“We recognize the need to improve transparency, monitoring and enforcement of our fisheries laws that is why we issued this resolution. We need BFAR to help us augment our capacity for monitoring, control and surveillance of our municipal waters,” said Board Member Juan Antonio Alvarez.
Alvarez also filed a resolution in the Sangguniang Panlalawigan of Palawan, opposing the proposed House Bill 7853 that will allow commercial fishing inside the 10.1 to 15 kilometer-zone from the shoreline that is part of the municipal water. “Instead of allowing commercial fishing vessels in municipal waters, we should ensure adequate protection of our fragile marine ecosystems and resources which has supported the livelihood and food security of our municipal fisherfolk during the COVID19 pandemic,” Alvarez added.
Ruperto Aleroza, Vice Chair for the Basic Sectors of the National Anti-Poverty Commission and president of Pambansang Katipunan ng mga Samahan sa Kanayunan joined the call for the urgent implementation of FAO 266.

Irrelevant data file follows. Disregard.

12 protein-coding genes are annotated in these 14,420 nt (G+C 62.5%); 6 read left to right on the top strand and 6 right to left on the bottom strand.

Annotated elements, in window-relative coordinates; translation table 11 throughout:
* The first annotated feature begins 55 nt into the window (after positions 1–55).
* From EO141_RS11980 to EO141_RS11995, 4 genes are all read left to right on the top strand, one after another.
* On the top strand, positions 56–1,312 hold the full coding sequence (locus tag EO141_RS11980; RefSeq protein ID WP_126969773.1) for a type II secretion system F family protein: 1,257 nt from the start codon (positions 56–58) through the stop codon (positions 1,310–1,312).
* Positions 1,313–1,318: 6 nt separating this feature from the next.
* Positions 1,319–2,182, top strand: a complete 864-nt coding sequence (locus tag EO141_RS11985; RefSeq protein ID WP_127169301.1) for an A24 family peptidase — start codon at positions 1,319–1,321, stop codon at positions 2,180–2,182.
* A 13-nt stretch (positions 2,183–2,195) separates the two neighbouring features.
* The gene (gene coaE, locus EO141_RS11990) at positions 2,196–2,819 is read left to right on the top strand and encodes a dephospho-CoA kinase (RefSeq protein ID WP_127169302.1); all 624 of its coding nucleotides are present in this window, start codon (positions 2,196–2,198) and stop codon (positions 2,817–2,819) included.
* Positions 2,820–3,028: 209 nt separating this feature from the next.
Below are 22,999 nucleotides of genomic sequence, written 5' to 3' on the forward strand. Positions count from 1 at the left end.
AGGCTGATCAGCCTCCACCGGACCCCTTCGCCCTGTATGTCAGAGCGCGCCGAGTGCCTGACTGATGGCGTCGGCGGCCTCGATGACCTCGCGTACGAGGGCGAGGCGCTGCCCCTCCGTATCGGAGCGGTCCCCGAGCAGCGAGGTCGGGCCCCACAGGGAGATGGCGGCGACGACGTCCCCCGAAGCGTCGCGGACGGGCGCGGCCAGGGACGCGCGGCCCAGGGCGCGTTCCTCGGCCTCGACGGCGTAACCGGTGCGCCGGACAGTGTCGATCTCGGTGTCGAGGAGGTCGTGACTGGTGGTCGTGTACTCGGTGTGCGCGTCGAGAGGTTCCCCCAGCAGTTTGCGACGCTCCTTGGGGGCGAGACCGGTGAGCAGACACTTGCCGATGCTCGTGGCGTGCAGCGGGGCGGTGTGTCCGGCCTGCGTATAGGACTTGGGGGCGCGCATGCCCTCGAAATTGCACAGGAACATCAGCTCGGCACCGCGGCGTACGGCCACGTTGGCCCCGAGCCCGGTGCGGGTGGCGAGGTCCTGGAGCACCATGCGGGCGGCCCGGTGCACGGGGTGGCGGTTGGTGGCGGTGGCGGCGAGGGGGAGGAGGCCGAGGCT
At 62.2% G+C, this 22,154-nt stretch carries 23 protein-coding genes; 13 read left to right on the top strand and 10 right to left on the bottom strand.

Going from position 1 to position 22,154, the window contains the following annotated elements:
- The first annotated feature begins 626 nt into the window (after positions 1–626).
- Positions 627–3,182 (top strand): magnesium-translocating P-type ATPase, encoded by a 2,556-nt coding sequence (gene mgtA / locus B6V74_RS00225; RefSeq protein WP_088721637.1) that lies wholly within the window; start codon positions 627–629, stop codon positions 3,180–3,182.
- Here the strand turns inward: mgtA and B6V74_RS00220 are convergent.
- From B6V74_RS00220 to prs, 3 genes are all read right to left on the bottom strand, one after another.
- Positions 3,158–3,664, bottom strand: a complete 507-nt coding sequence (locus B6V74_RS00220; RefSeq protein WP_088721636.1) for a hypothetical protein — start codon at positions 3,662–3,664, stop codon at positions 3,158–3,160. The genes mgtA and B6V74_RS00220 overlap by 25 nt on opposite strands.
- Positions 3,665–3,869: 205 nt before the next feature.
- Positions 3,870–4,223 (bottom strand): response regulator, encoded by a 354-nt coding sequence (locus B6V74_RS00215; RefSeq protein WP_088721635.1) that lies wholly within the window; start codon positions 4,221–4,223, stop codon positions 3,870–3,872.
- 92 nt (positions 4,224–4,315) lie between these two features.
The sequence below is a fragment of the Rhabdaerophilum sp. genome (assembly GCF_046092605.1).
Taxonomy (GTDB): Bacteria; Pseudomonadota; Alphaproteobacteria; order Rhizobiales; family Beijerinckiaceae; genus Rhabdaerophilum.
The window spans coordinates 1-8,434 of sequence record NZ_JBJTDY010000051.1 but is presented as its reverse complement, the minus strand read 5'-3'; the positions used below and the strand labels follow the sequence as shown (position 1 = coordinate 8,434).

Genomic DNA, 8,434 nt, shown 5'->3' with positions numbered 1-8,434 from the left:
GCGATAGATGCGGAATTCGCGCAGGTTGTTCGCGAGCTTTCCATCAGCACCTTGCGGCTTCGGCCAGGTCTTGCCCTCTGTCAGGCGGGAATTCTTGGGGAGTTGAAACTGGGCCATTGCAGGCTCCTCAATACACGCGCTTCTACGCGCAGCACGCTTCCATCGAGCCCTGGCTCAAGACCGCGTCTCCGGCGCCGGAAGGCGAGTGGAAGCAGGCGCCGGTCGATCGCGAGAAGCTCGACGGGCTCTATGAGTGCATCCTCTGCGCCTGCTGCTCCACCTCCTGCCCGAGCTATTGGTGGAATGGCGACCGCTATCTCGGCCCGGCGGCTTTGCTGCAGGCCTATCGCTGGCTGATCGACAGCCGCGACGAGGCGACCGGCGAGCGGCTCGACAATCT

“Para po sa aming mangingisda, ang pagpapatupad ng vessel monitoring measures ang aming huling baraha para mapigilan ang walang habas na pagpasok ng mga palakayang komersyal sa mga pangmunisipal na katubigan. (For the municipal fisherfolk like us, the implementation of vessel monitoring measures is our last card to stop the intrusion of commercial fishers in the municipal water.),” said Aleroza.